United States Government Accountability Office GAO Testimony Before the Subcommittee on Oversight and Investigations, Committee on Energy and Commerce, House of Representatives CYBERSECURITY For Release on Delivery Expected at 10:15 a.m. EST Tuesday, February 28, 2012 Challenges in Securing the Modernized Electricity Grid Statement of Gregory C. Wilshusen, Director Information Security Issues David C. Trimble, Director Natural Resources and Environment GAO-12-507T February 2012 CYBERSECURITY Challenges in Securing the Modernized Electricity Grid Highlights of GAO-12-507T, a testimony before the Subcommittee on Oversight and Investigations, Committee on Energy and Commerce, House of Representatives Why GAO Did This Study What GAO Found The electric power industry is The threats to systems supporting critical infrastructures are evolving and increasingly incorporating information growing. In a February 2011 testimony, the Director of National Intelligence noted technology (IT) systems and networks that there had been a dramatic increase in cyber activity targeting U.S. into its existing infrastructure as part of computers and systems in the previous year, including a more than tripling of the nationwide efforts—commonly referred volume of malicious software since 2009. Varying types of threats from to as the “smart grid”—aimed at numerous sources can adversely affect computers, software, networks, improving reliability and efficiency and organizations, entire industries, and the Internet itself. These include both facilitating the use of alternative energy unintentional and intentional threats, and may come in the form of targeted or sources such as wind and solar. Smart untargeted attacks from criminal groups, hackers, disgruntled employees, hostile grid technologies include metering nations, or terrorists. The interconnectivity between information systems, the infrastructure (“smart meters”) that enable two-way communication Internet, and other infrastructures can amplify the impact of these threats, between customers and electricity potentially affecting the operations of critical infrastructures, the security of utilities, smart components that provide sensitive information, and the flow of commerce. Moreover, the smart grid’s system operators with detailed data on reliance on IT systems and networks exposes the electric grid to potential and the conditions of transmission and known cybersecurity vulnerabilities, which could be exploited by attackers. distribution systems, and advanced As GAO reported in January 2011, securing smart grid systems and networks methods for controlling equipment. The presented a number of key challenges that required attention by government and use of these systems can bring a industry. These included: number of benefits, such as fewer and shorter outages, lower electricity rates, • A lack of a coordinated approach to monitor industry compliance with and an improved ability to respond to voluntary standards. The Federal Energy Regulatory Commission (FERC) attacks on the electric grid. However, is responsible for regulating aspects of the electric power industry, which this increased reliance on IT systems includes adopting cybersecurity and other standards it deems necessary to and networks also exposes the grid to ensure smart grid functionality and interoperability. However, FERC had not, cybersecurity vulnerabilities, which can in coordination with other regulators, developed an approach to monitor the be exploited by attackers. Moreover, extent to which industry will follow the voluntary smart grid standards it for nearly a decade, GAO has adopts. As a result, it would be difficult for FERC and other regulators to identified the protection of systems supporting our nation’s critical know whether a voluntary approach to standards setting is effective. infrastructure—which include the • A lack of security features built into smart grid devices. According to a electric grid—as a governmentwide panel of experts convened by GAO, smart meters had not been designed high-risk area. with a strong security architecture and lacked important security features. Without securely designed systems, utilities would be at risk of attacks GAO is providing a statement occurring undetected. describing (1) cyber threats facing • A lack of an effective information-sharing mechanism within the cyber-reliant critical infrastructures and electricity industry. While the industry has an information-sharing center, it (2) key challenges to securing smart grid systems and networks. In had not fully addressed the need for sharing cybersecurity information in a preparing this statement, GAO relied safe and secure way. Without quality processes for sharing information, on its previously published work in this utilities may lack information needed to protect their assets against attackers. area. • A lack of metrics for evaluating cybersecurity. The industry lacked metrics for measuring the effectiveness of cybersecurity controls, making it difficult to measure the extent to which investments in cybersecurity improve the security of smart grid systems. Until such metrics are developed, utilities may not invest in security in a cost-effective manner or be able to make informed decisions about cybersecurity investments. View GAO-12-507T. For more information, GAO made several recommendations to FERC aimed at addressing these contact Gregory C. Wilshusen at (202) 512- 6244 or email@example.com or David C. challenges. The commission agreed with these recommendations and described Trimble at (202) 512-3841 or steps it is taking to implement them. firstname.lastname@example.org. United States Government Accountability Office Chairman Stearns, Ranking Member DeGette, and Members of the Subcommittee: Thank you for the opportunity to testify at today’s hearing on assessments of security for the smart grid. As you know, the electric power industry is increasingly incorporating information technology (IT) systems and networks into its existing infrastructure (e.g., electricity networks including power lines and customer meters) as part of nationwide efforts—commonly referred to as the “smart grid”—aimed at improving reliability and efficiency and facilitating the use of alternative energy sources (e.g., wind and solar). Along with these anticipated benefits, however, cybersecurity and industry experts have expressed concern that, if not implemented securely, smart grid systems will be vulnerable to attacks that could result in widespread loss of electrical services essential to maintaining our national economy and security. In addition, since 2003 we have identified protecting systems supporting our nation’s critical infrastructure (which includes the electric grid) as a governmentwide high-risk area, and we continue to do so in the most recent update to our high-risk list. 1 In our testimony today, we will describe (1) cyber threats facing cyber- reliant critical infrastructures, which include the electric grid, 2 and (2) key challenges to securing smart grid systems and networks. In preparing this statement in February 2012, we relied on our previous work in this area, including a review of efforts to secure the smart grid and associated 1 GAO’s biennial high-risk list identifies government programs that have greater vulnerability to fraud, waste, abuse, and mismanagement or need transformation to address economy, efficiency, or effectiveness challenges. We have designated federal information security as a high-risk area since 1997; in 2003, we expanded this high-risk area to include protecting systems supporting our nation’s critical infrastructure—referred to as cyber-critical infrastructure protection, or cyber CIP. See, most recently, GAO, High- Risk Series: An Update, GAO-11-278 (Washington, D.C.: February 2011). 2 Federal policy established 18 critical infrastructure sectors: banking and finance; chemical; commercial facilities; communications; critical manufacturing; dams; defense industrial base; emergency services; energy; food and agriculture; government facilities; health care and public health; information technology; national monuments and icons; nuclear reactors, materials, and waste; postal and shipping; transportation systems; and water. Page 1 GAO-12-507T challenges. 3 The products upon which this statement is based contain detailed overviews on the scope of our reviews and the methodology we used. The work on which this statement is based was performed in accordance with generally accepted government auditing standards. Those standards require that we plan and perform audits to obtain sufficient, appropriate evidence to provide a reasonable basis for our findings and conclusions. We believe that the evidence obtained provided a reasonable basis for our findings and conclusions based on our audit objectives. The electricity industry, as shown in figure 1, is composed of four distinct Background functions: generation, transmission, distribution, and system operations. Once electricity is generated—whether by burning fossil fuels; through nuclear fission; or by harnessing wind, solar, geothermal, or hydro energy—it is generally sent through high-voltage, high-capacity transmission lines to local electricity distributors. Once there, electricity is transformed into a lower voltage and sent through local distribution lines for consumption by industrial plants, businesses, and residential consumers. Because electric energy is generated and consumed almost instantaneously, the operation of an electric power system requires that a system operator constantly balance the generation and consumption of power. 3 GAO, Electricity Grid Modernization: Progress Being Made on Cybersecurity Guidelines, but Key Challenges Remain to be Addressed, GAO-11-117 (Washington, D.C.: Jan. 12, 2011). Page 2 GAO-12-507T Figure 1: Functions of the Electricity Industry Utilities own and operate electricity assets, which may include generation plants, transmission lines, distribution lines, and substations—structures often seen in residential and commercial areas that contain technical equipment such as switches and transformers to ensure smooth, safe flow of current and regulate voltage. Utilities may be owned by investors, municipalities, and individuals (as in cooperative utilities). System operators—sometimes affiliated with a particular utility or sometimes independent and responsible for multiple utility areas—manage the Page 3 GAO-12-507T electricity flows. These system operators manage and control the generation, transmission, and distribution of electric power using control systems—IT- and network-based systems that monitor and control sensitive processes and physical functions, including opening and closing circuit breakers. 4 As we have previously reported, the effective functioning of the electricity industry is highly dependent on these control systems. 5 However, for many years, aspects of the electricity network lacked (1) adequate technologies—such as sensors—to allow system operators to monitor how much electricity was flowing on distribution lines, (2) communications networks to further integrate parts of the electricity grid with control centers, and (3) computerized control devices to automate system management and recovery. Smart Grid Aims to As the electricity industry has matured and technology has advanced, Modernize the Electricity utilities have begun taking steps to update the electricity grid—the Infrastructure transmission and distribution systems—by integrating new technologies and additional IT systems and networks. Though utilities have regularly taken such steps in the past, industry and government stakeholders have begun to articulate a broader, more integrated vision for transforming the electricity grid into one that is more reliable and efficient; facilitates alternative forms of generation, including renewable energy; and gives consumers real-time information about fluctuating energy costs. This vision—the smart grid—would increase the use of IT systems and networks and two-way communication to automate actions that system operators formerly had to make manually. Smart grid modernization is an ongoing process, and initiatives have commonly involved installing advanced metering infrastructure (smart meters) on homes and commercial buildings that enable two-way communication between the utility and customer. Other initiatives include adding “smart” components to provide the system operator with more detailed data on the conditions of the transmission and distribution systems and better tools to observe the overall condition of the grid (referred to as “wide-area situational awareness”). These include advanced, smart switches on the distribution 4 Circuit breakers are devices used to open or close electric circuits. If a transmission or distribution line is in trouble, a circuit breaker can disconnect it from the rest of the system. 5 GAO, Critical Infrastructure Protection: Multiple Efforts to Secure Control Systems Are Under Way, but Challenges Remain, GAO-07-1036 (Washington, D.C.: Sept. 10, 2007). Page 4 GAO-12-507T system that communicate with each other to reroute electricity around a troubled line and high-resolution, time-synchronized monitors—called phasor measurement units—on the transmission system. Figure 2 illustrates one possible smart grid configuration, though utilities making smart grid investments may opt for alternative configurations depending on cost, customer needs, and local conditions. Figure 2: Common Smart Grid Components According to the National Energy Technology Laboratory, a Department of Energy (DOE) national laboratory supporting smart grid efforts, smart grid systems fall into several different categories: • Integrated communications, such as broadband over power line communication technologies or wireless communications technologies. Page 5 GAO-12-507T • Advanced components, such as smart switches, transformers, cables, and other devices; storage devices, such as plug-in hybrid electric vehicles and advanced batteries; and grid-friendly smart home appliances. • Advanced control methods, including real-time monitoring and control of substation and distribution equipment. • Sensing and measurement technologies, such as smart meters and phasor measurement units. • Improved interfaces and decision support, which includes software tools to analyze the health of the electricity system and real-time digital simulators to study and test systems. The use of smart grid systems may have a number of benefits, including improved reliability from fewer and shorter outages, downward pressure on electricity rates resulting from the ability to shift peak demand, an improved ability to shift to alternative sources of energy, and an improved ability to detect and respond to potential attacks on the grid. Regulation of the Both the federal government and state governments have authority for Electricity Industry overseeing the electricity industry. For example, the Federal Energy Regulatory Commission (FERC) regulates rates for wholesale electricity sales and transmission of electricity in interstate commerce. This includes approving whether to allow utilities to recover the costs of investments they make to the transmission system, such as smart grid investments. Meanwhile, local distribution and retail sales of electricity are generally subject to regulation by state public utility commissions. State and federal authorities also play key roles in overseeing the reliability of the electric grid. State regulators generally have authority to oversee the reliability of the local distribution system. The North American Electric Reliability Corporation (NERC) is the federally designated U.S. Electric Reliability Organization, and is overseen by FERC. NERC has responsibility for conducting reliability assessments and enforcing mandatory standards to ensure the reliability of the bulk power system— i.e., facilities and control systems necessary for operating the transmission network and certain generation facilities needed for reliability. NERC develops reliability standards collaboratively through a deliberative process involving utilities and others in the industry, which are then sent to FERC for approval. These standards include critical Page 6 GAO-12-507T infrastructure protection standards for protecting electric utility-critical and cyber-critical assets. Federal Smart Grid The Energy Independence and Security Act of 2007 (EISA) 6 established Activities federal support for the modernization of the electricity grid and required actions by a number of federal agencies, including the National Institute of Standards and Technology (NIST), FERC, and DOE. With regard to cybersecurity, the act called for NIST and FERC to take the following actions: • NIST was to coordinate development of a framework that includes protocols and model standards for information management to achieve interoperability of smart grid devices and systems. As part of its efforts to accomplish this, NIST planned to identify cybersecurity standards for these systems and also identified the need to develop guidelines for organizations such as electric companies on how to securely implement smart grid systems. In January 2011, 7 we reported that NIST had identified 11 standards involving cybersecurity that support smart grid interoperability and had issued a first version of a cybersecurity guideline. 8 • FERC was to adopt standards resulting from NIST’s efforts that it deemed necessary to ensure smart grid functionality and interoperability. The act also authorized DOE to establish two initiatives to facilitate the development of industry smart grid efforts. These were the Smart Grid Investment Grant Program and the Smart Grid Regional Demonstration Initiative. DOE made $3.5 billion and $685 million of American Recovery and Reinvestment Act (“Recovery Act”) 9 funds available for these two initiatives, respectively. The Smart Grid Investment Grant Program provided grant awards to utilities in multiple states to stimulate the rapid 6 Pub. L. No. 110-140 (Dec. 19, 2007). 7 GAO-11-117. 8 NIST Special Publication 1108, NIST Framework and Roadmap for Smart Grid Interoperability Standards, Release 1.0, January 2010 and NIST Interagency Report 7628, Guidelines for Smart Grid Cyber Security, August 2010. 9 Pub. L. No. 111-5 (Feb. 17, 2009). Page 7 GAO-12-507T deployment and integration of smart grid technologies, while the Smart Grid Regional Demonstration Initiative was to fund regional demonstrations to verify technology viability, quantify costs and benefits, and validate new business models for the smart grid at a scale that can be readily adopted around the country. The federal government has also undertaken various other smart-grid-related initiatives, including funding technical research and development, data collection, and coordination activities. In January 2012, the DOE Inspector General reported that cybersecurity plans submitted by Smart Grid Investment Grant Program recipients were not always complete or they did not describe intended security controls in sufficient detail. 10 The report also stated that DOE officials approved cybersecurity plans for smart grid projects even though some of the plans contained shortcomings that could result in poorly implemented controls. The report recommended, among other things, that DOE ensure that grantees’ cybersecurity plans were complete, including thorough descriptions of potential security risks and related mitigation through necessary controls. The responsible DOE office stated that it will continue to ensure that the security plans are complete and are implemented properly. Threats to systems supporting critical infrastructure—which includes the Smart Grid Is electricity industry and its transmission and distribution systems—are Potentially Vulnerable evolving and growing. In February 2011, the Director of National Intelligence testified that, in the past year, there had been a dramatic to a Variety of Cyber increase in malicious cyber activity targeting U.S. computers and Threats networks, including a more than tripling of the volume of malicious software since 2009. 11 Different types of cyber threats from numerous sources may adversely affect computers, software, networks, organizations, entire industries, or the Internet. Cyber threats can be unintentional or intentional. Unintentional threats can be caused by software upgrades or maintenance procedures that inadvertently disrupt 10 U.S. Department of Energy, Office of Inspector General, Office of Audits and Inspections, Audit Report: The Department’s Management of the Smart Grid Investment Grant Program, OAS-RA-12-04 (Washington, D.C.: Jan. 20, 2012). 11 Director of National Intelligence, Statement for the Record on the Worldwide Threat Assessment of the U.S. Intelligence Community, statement before the Senate Select Committee on Intelligence (Feb. 16, 2011). Page 8 GAO-12-507T systems. Intentional threats include both targeted and untargeted attacks from a variety of sources, including criminal groups, hackers, disgruntled employees, foreign nations engaged in espionage and information warfare, and terrorists. Moreover, these groups have a wide array of cyber exploits at their disposal. Table 1 provides descriptions of common types of cyber exploits. Table 1: Common Cyber Exploits Type of exploit Description Cross-site scripting An attack that uses third-party web resources to run script within the victim’s web browser or scriptable application. This occurs when a browser visits a malicious website or clicks a malicious link. The most dangerous consequences occur when this method is used to exploit additional vulnerabilities that may permit an attacker to steal cookies (data exchanged between a web server and a browser), log key strokes, capture screen shots, discover and collect network information, and remotely access and control the victim’s machine. Denial-of-service An attack that prevents or impairs the authorized use of networks, systems, or applications by exhausting resources. Distributed denial-of-service A variant of the denial-of-service attack that uses numerous hosts to perform the attack. Logic bomb A piece of programming code intentionally inserted into a software system that will cause a malicious function to occur when one or more specified conditions are met. Phishing A digital form of social engineering that uses authentic-looking, but fake, e-mails to request information from users to direct them to a fake website that requests information. Passive wiretapping The monitoring or recording of data, such as passwords transmitted in clear text, while they are being transmitted over a communications link. This is done without altering or affecting the data. SQL injection An attack that involves the alteration of a database search in a web-based application, which can be used to obtain unauthorized access to sensitive information in a database. Trojan horse A computer program that appears to have a useful function but also has a hidden and potentially malicious function that evades security mechanisms by, for example, masquerading as a useful program that a user would likely execute. Virus A computer program that can copy itself and infect a computer without the permission or knowledge of the user. A virus might corrupt or delete data on a computer, use e-mail programs to spread itself to other computers, or even erase everything on a hard disk. Unlike a computer worm, a virus requires human involvement (usually unwitting) to propagate. War driving The method of driving through cities and neighborhoods with a wireless-equipped computer— sometimes with a powerful antenna—searching for unsecured wireless networks. Worm A self-replicating, self-propagating, self-contained program that uses network mechanisms to spread itself. Unlike computer viruses, worms do not require human involvement to propagate. Zero-day exploit An exploit that takes advantage of a security vulnerability previously unknown to the general public. In many cases, the exploit code is written by the same person who discovered the vulnerability. By writing an exploit for the previously unknown vulnerability, the attacker creates a potent threat since the compressed time frame between public discoveries of both makes it difficult to defend against. Source: GAO analysis of data from NIST, the United States Computer Emergency Readiness Team, and industry reports. Page 9 GAO-12-507T The potential impact of these threats is amplified by the connectivity between information systems, the Internet, and other infrastructures, creating opportunities for attackers to disrupt critical services, including electrical power. For example, in May 2008, we reported that the corporate network of the Tennessee Valley Authority (TVA)—the nation’s largest public power company, which generates and distributes power in an area of about 80,000 square miles in the southeastern United States— contained security weaknesses that could lead to the disruption of control systems networks and devices connected to that network. 12 We made 19 recommendations to improve the implementation of information security program activities for the control systems governing TVA’s critical infrastructures and 73 recommendations to address specific weaknesses in security controls. TVA concurred with the recommendations and has taken steps to implement them. As government, private sector, and personal activities continue to move to networked operations, the threat will continue to grow. We have reported 13 that cyber incidents can affect the operations of energy facilities, as the following examples illustrate: • Stuxnet. In July 2010, a sophisticated computer attack known as Stuxnet was discovered. It targeted control systems used to operate industrial processes in the energy, nuclear, and other critical sectors. It is designed to exploit a combination of vulnerabilities to gain access to its target and modify code to change the process. • Browns Ferry power plant. In August 2006, two circulation pumps at Unit 3 of the Browns Ferry, Alabama, nuclear power plant failed, forcing the unit to be shut down manually. The failure of the pumps was traced to excessive traffic on the control system network, possibly caused by the failure of another control system device. • Northeast power blackout. In August 2003, failure of the alarm processor in the control system of FirstEnergy, an Ohio-based electric utility, prevented control room operators from having adequate situational awareness of critical operational changes to the electrical 12 GAO, Information Security: TVA Needs to Address Weaknesses in Control Systems and Networks, GAO-08-526 (Washington, D.C.: May 21, 2008). 13 GAO-07-1036 and GAO-12-92. Page 10 GAO-12-507T grid. When several key transmission lines in northern Ohio tripped due to contact with trees, they initiated a cascading failure of 508 generating units at 265 power plants across eight states and a Canadian province. • Davis-Besse power plant. The Nuclear Regulatory Commission confirmed that in January 2003, the Microsoft SQL Server worm known as Slammer infected a private computer network at the idled Davis-Besse nuclear power plant in Oak Harbor, Ohio, disabling a safety monitoring system for nearly 5 hours. In addition, the plant’s process computer failed, and it took about 6 hours for it to become available again. Smart Grid Faces While presenting significant potential benefits, the smart grid vision and Cybersecurity its increased reliance on IT systems and networks also expose the Vulnerabilities electric grid to potential and known cybersecurity vulnerabilities, which could be exploited by a wide array of cyber threats. This creates an increased risk to the smooth and reliable operation of the grid. As we and others have reported, 14 these vulnerabilities include • an increased number of entry points and paths that can be exploited by potential adversaries and other unauthorized users; • the introduction of new, unknown vulnerabilities due to an increased use of new system and network technologies; • wider access to systems and networks due to increased connectivity; and • an increased amount of customer information being collected and transmitted, providing incentives for adversaries to attack these systems and potentially putting private information at risk of unauthorized disclosure and use. We and others have also reported that smart grid and related systems have known cyber vulnerabilities. For example, cybersecurity experts have demonstrated that certain smart meters can be successfully attacked, possibly resulting in disruption to the electricity grid. In addition, 14 GAO-11-117. Page 11 GAO-12-507T we have reported that control systems used in industrial settings such as electricity generation have vulnerabilities that could result in serious damages and disruption if exploited. 15 Further, in 2009, the Department of Homeland Security, in cooperation with DOE, ran a test that demonstrated that a vulnerability commonly referred to as “Aurora” had the potential to allow unauthorized users to remotely control, misuse, and cause damage to a small commercial electric generator. Moreover, in 2008, the Central Intelligence Agency reported that malicious activities against IT systems and networks have caused disruption of electric power capabilities in multiple regions overseas, including a case that resulted in a multicity power outage. 16 In our January 2011 report, we identified a number of key challenges that Securing Smart Grid industry and government stakeholders faced in ensuring the cybersecurity Systems and of the systems and networks that support our nation’s electricity grid. 17 Networks Presents Among others, these challenges included the following: Challenges • Lack of a coordinated approach to monitor whether industry follows voluntary standards. As mentioned above, under EISA, FERC is responsible for adopting cybersecurity and other standards that it deems necessary to ensure smart grid functionality and interoperability. However, FERC had not developed an approach coordinated with other regulators to monitor, at a high level, the extent to which industry will follow the voluntary smart grid standards it adopts. There had been initial efforts by regulators to share views, through, for example, a collaborative dialogue between FERC and the National Association of Regulatory Utility Commissioners (NARUC), which had discussed the standards-setting process in general terms. Nevertheless, according to officials from FERC and NARUC, FERC and the state public utility commissions had not established a joint approach for monitoring how widely voluntary smart grid standards are followed in the electricity industry or developed strategies for addressing any gaps. Moreover, FERC had not coordinated in such a way with groups representing public power or cooperative utilities, 15 GAO-07-1036. 16 The White House, Cyberspace Policy Review: Assuring a Trusted and Resilient Information and Communications Infrastructure (Washington, D.C.: May 29, 2009). 17 GAO-11-117. Page 12 GAO-12-507T which are not routinely subject to FERC’s or the states’ regulatory jurisdiction for rate setting. We noted that without a good understanding of whether utilities and manufacturers are following smart grid standards, it would be difficult for FERC and other regulators to know whether a voluntary approach to standards setting is effective or if changes are needed. 18 • Lack of security features being built into certain smart grid systems. Security features had not been consistently built into smart grid devices. For example, according to experts from a panel convened by GAO, currently available smart meters had not been designed with a strong security architecture and lacked important security features, such as event logging 19 and forensics capabilities, which are needed to detect and analyze attacks. In addition, these experts stated that smart grid home area networks—used for managing the electricity usage of appliances and other devices in the home—did not have adequate security built in, thus increasing their vulnerability to attack. Without securely designed smart grid systems, utilities may not be able to detect and analyze attacks, increasing the risk that attacks would succeed and utilities would be unable to prevent them from recurring. • Lack of an effective mechanism for sharing cybersecurity information within the electricity industry. The electricity industry lacked an effective mechanism to disclose information about smart grid cybersecurity vulnerabilities, incidents, threats, lessons learned, and best practices in the industry. For example, experts stated that while the industry has an information-sharing center, it had not fully addressed these information needs. According to these experts, information regarding incidents such as both successful and 18 In an order issued on July 19, 2011, FERC reported that it had found insufficient consensus to institute a rulemaking proceeding to adopt Smart Grid interoperability standards identified by NIST as ready for consideration by regulatory authorities. While FERC dismissed the rulemaking, it encouraged utilities, smart grid product manufacturers, regulators, and other smart grid stakeholders to actively participate in the NIST interoperability framework process to work on the development of interoperability standards and to refer to that process for guidance on smart grid standards. Despite this result, we believe our recommendations to FERC in GAO-11-117, with which FERC concurred, remain valid and should be acted upon as consensus is reached and standards adopted. 19 Event logging is the capability of an IT system to record events occurring within an organization’s systems and networks, including those related to computer security. Page 13 GAO-12-507T unsuccessful attacks must be able to be shared in a safe and secure way; this is crucial to avoid publicly revealing the reported organization and penalizing entities actively engaged in corrective action. Such information sharing across the industry could provide important information regarding the level of attempted attacks and their methods, which could help grid operators better defend against them. In developing an approach to cybersecurity information sharing, the industry could draw upon the practices and approaches of other industries. Without quality processes for information sharing, utilities may not have the information needed to adequately protect their assets against attackers. • Lack of industry metrics for evaluating cybersecurity. The electricity industry was also challenged by a lack of cybersecurity metrics, making it difficult to measure the extent to which investments in cybersecurity improve the security of smart grid systems. Experts noted that while such metrics 20 are difficult to develop, they could help in comparing the effectiveness of competing solutions and determining what mix of solutions best secure systems. Further, our panel of experts noted that having metrics would help utilities develop a business case for cybersecurity by helping to show the return on a particular investment. Until such metrics are developed, increased risk exists that utilities will not invest in security in a cost-effective manner or be able to have the information needed to make informed decisions about their cybersecurity investments. Accordingly, in our January 2011 report, we made multiple recommendations to FERC, including that it develop an approach to coordinating with state regulators to evaluate the extent to which utilities and manufacturers are following voluntary smart grid standards and develop strategies for addressing any gaps in compliance with standards that are identified as a result. We further recommended that FERC, working with NERC as appropriate, assess whether commission efforts should address any of the cybersecurity challenges identified in our report. FERC agreed with our recommendations and described steps the commission intended to take to address them. We are currently working with FERC officials to determine the status of their efforts to address these recommendations. 20 Metrics can be used for, among other things, measuring the effectiveness of cybersecurity controls for detecting and blocking cyber attacks. Page 14 GAO-12-507T In summary, the electricity industry is in the midst of a major transformation as a result of smart grid initiatives and this has led to significant investments by many entities, including utilities, private companies, and the federal government. While these initiatives hold the promise of significant benefits, including a more resilient electric grid, lower energy costs, and the ability to tap into alternative sources of power, the prevalence of cyber threats aimed at the nation’s critical infrastructure and the cyber vulnerabilities arising from the use of new technologies highlight the importance of securing smart grid systems. In particular, it will be important for federal regulators and other stakeholders to work closely with the private sector to address key cybersecurity challenges posed by the transition to smart grid technology. While no system can be made 100 percent secure, proven security strategies could help reduce risk to an acceptable level. Chairman Stearns, Ranking Member DeGette, and Members of the Subcommittee, this completes our statement. We would be happy to answer any questions you have at this time. If you have any questions regarding this statement, please contact Contact and Gregory C. Wilshusen at (202) 512-6244 or email@example.com or Acknowledgments David C. Trimble at (202) 512-3841 or firstname.lastname@example.org. Other key contributors to this statement include Michael Gilmore (Assistant Director), Jon R. Ludwigson (Assistant Director), Paige Gilbreath, Barbarol J. James, and Lee A. McCracken. (311084) Page 15 GAO-12-507T This is a work of the U.S. government and is not subject to copyright protection in the United States. The published product may be reproduced and distributed in its entirety without further permission from GAO. However, because this work may contain copyrighted images or other material, permission from the copyright holder may be necessary if you wish to reproduce this material separately. 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Cybersecurity: Challenges in Securing the Modernized Electricity Grid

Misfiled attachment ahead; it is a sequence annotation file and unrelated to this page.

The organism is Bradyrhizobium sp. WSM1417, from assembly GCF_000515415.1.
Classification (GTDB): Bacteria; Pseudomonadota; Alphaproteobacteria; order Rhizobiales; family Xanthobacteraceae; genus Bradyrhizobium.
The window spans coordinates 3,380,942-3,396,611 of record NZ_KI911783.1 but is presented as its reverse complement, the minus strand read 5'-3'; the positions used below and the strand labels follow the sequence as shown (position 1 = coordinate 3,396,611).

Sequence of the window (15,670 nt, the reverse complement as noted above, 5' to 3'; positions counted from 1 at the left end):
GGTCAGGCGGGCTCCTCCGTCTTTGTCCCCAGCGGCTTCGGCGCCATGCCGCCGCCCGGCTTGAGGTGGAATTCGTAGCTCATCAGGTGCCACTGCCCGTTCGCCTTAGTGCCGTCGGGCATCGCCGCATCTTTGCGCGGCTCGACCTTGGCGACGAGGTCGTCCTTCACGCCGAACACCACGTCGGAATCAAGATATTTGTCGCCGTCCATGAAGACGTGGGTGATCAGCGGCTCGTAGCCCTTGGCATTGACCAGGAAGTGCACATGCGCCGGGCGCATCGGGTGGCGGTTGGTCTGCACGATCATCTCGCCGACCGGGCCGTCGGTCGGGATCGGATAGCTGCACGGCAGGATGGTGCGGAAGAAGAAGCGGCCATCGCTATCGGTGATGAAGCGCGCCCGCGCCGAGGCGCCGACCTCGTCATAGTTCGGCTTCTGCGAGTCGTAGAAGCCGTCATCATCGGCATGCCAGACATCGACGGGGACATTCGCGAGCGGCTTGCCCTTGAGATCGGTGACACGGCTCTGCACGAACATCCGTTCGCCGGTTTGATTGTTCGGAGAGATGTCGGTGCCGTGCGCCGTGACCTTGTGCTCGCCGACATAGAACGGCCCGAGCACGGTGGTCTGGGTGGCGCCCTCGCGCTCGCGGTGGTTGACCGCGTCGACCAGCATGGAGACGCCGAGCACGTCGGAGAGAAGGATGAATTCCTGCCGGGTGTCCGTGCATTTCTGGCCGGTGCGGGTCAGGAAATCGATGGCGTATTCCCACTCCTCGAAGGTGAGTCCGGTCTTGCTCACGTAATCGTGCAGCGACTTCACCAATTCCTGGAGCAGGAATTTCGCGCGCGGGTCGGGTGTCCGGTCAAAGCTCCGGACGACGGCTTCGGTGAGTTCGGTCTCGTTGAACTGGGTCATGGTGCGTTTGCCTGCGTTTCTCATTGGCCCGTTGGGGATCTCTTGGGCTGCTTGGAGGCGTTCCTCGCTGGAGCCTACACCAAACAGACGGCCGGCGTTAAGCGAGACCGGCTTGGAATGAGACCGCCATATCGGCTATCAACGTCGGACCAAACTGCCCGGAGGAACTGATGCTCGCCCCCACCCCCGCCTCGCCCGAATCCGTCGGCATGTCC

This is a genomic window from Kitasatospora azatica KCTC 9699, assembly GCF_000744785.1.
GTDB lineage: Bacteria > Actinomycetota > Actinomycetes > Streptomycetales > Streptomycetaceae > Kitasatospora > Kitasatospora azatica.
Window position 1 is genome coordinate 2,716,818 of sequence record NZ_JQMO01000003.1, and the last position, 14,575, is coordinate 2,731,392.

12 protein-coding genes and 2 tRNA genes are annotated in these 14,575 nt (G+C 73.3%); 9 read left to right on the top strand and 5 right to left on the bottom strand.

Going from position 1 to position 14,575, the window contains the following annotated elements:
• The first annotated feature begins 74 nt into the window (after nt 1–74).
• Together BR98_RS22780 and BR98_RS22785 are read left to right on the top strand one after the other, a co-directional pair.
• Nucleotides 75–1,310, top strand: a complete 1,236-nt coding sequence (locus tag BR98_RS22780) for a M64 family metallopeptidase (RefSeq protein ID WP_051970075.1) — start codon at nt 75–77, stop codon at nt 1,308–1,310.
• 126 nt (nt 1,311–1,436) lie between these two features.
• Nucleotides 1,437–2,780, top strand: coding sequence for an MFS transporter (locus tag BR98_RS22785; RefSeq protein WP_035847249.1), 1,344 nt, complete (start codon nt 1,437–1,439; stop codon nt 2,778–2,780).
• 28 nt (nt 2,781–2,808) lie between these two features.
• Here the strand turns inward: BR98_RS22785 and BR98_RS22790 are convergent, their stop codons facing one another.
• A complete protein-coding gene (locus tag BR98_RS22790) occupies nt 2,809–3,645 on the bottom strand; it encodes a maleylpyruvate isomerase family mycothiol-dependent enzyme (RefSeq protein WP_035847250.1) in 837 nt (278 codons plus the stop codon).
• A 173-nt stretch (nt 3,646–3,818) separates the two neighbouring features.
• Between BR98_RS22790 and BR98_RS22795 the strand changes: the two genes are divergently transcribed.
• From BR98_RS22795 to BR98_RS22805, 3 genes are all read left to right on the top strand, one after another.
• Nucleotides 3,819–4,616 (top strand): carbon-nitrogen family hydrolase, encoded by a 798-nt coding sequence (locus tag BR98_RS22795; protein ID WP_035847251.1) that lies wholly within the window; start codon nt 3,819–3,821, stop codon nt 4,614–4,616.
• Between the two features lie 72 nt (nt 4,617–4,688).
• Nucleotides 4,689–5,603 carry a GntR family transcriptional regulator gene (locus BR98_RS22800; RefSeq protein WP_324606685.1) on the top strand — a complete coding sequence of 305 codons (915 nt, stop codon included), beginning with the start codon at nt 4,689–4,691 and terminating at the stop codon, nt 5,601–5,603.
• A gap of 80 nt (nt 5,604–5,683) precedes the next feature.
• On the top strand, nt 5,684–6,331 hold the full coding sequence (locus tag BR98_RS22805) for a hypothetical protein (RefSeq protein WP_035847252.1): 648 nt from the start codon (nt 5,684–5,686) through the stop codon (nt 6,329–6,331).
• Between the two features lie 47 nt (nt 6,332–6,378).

Published by the Government Accountability Office on 2012-02-28.
Below is a raw (and likely hideous) rendition of the original report. (PDF)